Through its hiring practices, Sam’s Club ensures that all applicants have equal access to jobs and positions within the company. “A diverse workforce drives a sustainable business” (WalMart, 2012). So what can the management team do to promote diversity within the organization? To start, hire workers from different backgrounds and cultures. Seek venues, such as college campuses, where recruiters can obtain a pool of applicants from varied backgrounds, cultures and races. Once they are hired, provide them with a coach or mentor. This individual can assist them with getting settled into the workplace and their position.
Take them around and introduce them to everyone. Ensure that they are included in special events and activities. Give them proper diversity training. Another recommendation would be to ensure that diversity is an open topic and discuss it often in both formal and casual settings. When managers observe negative behavior towards individuals that are of a different race or national origin, take them aside and discuss their attitudes to find out what the issues are and help them to look past their own stereotype. A third recommendation would be to require everyone to attend diversity training, from the top down.
Review with employees how diversity and inclusion are part of the company’s mission and value statements. Lastly, managers should practice what they preach; demonstrate the behaviors that show their commitment to diversity (Farmer, 2011). While the management team is important in the promotion of diversity in the workplace, the Human Resources department may be more so. The HR department has become a core function within organizations. As an individual who may be coming to work for Sam’s Club, regardless of the position they are hired for, there needs to be a look into the practices of Human Resources and several questions asked.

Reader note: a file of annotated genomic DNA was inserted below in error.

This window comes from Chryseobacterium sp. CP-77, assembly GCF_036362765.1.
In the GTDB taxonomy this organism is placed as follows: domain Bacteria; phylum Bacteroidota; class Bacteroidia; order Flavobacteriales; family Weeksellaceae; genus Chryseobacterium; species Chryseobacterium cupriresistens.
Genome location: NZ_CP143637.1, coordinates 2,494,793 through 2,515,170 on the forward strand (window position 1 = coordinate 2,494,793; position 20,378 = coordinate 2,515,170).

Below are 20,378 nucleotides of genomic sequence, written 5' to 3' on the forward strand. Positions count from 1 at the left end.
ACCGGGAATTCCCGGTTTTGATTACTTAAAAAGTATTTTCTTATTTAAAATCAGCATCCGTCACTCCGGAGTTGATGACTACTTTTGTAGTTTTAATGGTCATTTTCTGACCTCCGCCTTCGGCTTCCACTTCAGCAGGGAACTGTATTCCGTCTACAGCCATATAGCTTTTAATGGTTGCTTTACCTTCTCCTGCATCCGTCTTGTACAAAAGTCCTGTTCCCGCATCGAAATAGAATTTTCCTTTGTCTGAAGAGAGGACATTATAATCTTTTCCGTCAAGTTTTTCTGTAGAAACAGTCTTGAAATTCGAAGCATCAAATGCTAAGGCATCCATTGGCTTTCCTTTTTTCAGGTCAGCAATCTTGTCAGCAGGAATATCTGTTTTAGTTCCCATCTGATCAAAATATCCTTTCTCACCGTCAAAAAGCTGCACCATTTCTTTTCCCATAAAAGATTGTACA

Randall Pinkett, in the video on HR Practices, states that the HR strategy of the company is critical in making decisions and evaluating the company itself. To do that, one must look at the HR activities across the entire spectrum of hiring practices, recruiting, benefits, performance evaluations, social responsibility, and community involvement. Ask yourself then what you get from looking at all of that. Does the company value diversity as they say they do? Do they believe in developing their employees from their training? Does their benefit package support work/life balance?
Does their bonus structure reward a job well done (Pinkett, 2012)? To demonstrate my Sam’s Clubs’ commitment to diversity, every quarter the management team and selected employees are required to take a day and work in a business of a different type such as an ethnic restaurant. Many of the business members who shop at Sam’s Club are of different ethnic backgrounds and cultures. There are members from India, China, and Africa. These members can own such businesses as hotels, nail salons, restaurants, and convenience stores/gas stations.
By working at these establishments, we learn so much about the members’ background and culture. We see not only how they think and operate their own businesses, but we also learn how they look at us in America and the way we conduct business. We have an opportunity to get to know them as people and business owners. The knowledge we gain from working with them for the day, can be brought back to the club and conveyed to the other associates in an effort to dispel stereotypes, and show that differences among people can be beneficial. When those members enter the lub again, by understanding them and their businesses, we can provide better customer service and request an expansion of our product lines that include more of what those members need to run their businesses. This opportunity opens the door for better communication and community relations. By adopting such diversity activities, my Sam’s Club upholds the company’s culture.